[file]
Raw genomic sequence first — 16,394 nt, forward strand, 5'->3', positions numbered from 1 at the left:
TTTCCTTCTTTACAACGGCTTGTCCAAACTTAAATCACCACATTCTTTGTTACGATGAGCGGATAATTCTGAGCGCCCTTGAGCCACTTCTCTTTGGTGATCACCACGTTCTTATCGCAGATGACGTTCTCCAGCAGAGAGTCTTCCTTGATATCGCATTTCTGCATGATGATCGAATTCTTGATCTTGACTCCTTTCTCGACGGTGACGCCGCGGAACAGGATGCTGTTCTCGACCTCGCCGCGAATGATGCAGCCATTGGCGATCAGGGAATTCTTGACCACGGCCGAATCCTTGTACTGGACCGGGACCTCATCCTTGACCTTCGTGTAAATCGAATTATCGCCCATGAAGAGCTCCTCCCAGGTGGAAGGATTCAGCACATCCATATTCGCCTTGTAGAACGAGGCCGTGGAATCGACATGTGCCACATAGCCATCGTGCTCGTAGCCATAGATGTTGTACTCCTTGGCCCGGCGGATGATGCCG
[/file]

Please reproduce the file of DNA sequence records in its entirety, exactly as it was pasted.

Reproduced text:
Raw genomic sequence first — 16,394 nt, forward strand, 5'->3', positions numbered from 1 at the left:
TTTCCTTCTTTACAACGGCTTGTCCAAACTTAAATCACCACATTCTTTGTTACGATGAGCGGATAATTCTGAGCGCCCTTGAGCCACTTCTCTTTGGTGATCACCACGTTCTTATCGCAGATGACGTTCTCCAGCAGAGAGTCTTCCTTGATATCGCATTTCTGCATGATGATCGAATTCTTGATCTTGACTCCTTTCTCGACGGTGACGCCGCGGAACAGGATGCTGTTCTCGACCTCGCCGCGAATGATGCAGCCATTGGCGATCAGGGAATTCTTGACCACGGCCGAATCCTTGTACTGGACCGGGACCTCATCCTTGACCTTCGTGTAAATCGAATTATCGCCCATGAAGAGCTCCTCCCAGGTGGAAGGATTCAGCACATCCATATTCGCCTTGTAGAACGAGGCCGTGGAATCGACATGTGCCACATAGCCATCGTGCTCGTAGCCATAGATGTTGTACTCCTTGGCCCGGCGGATGATGCCG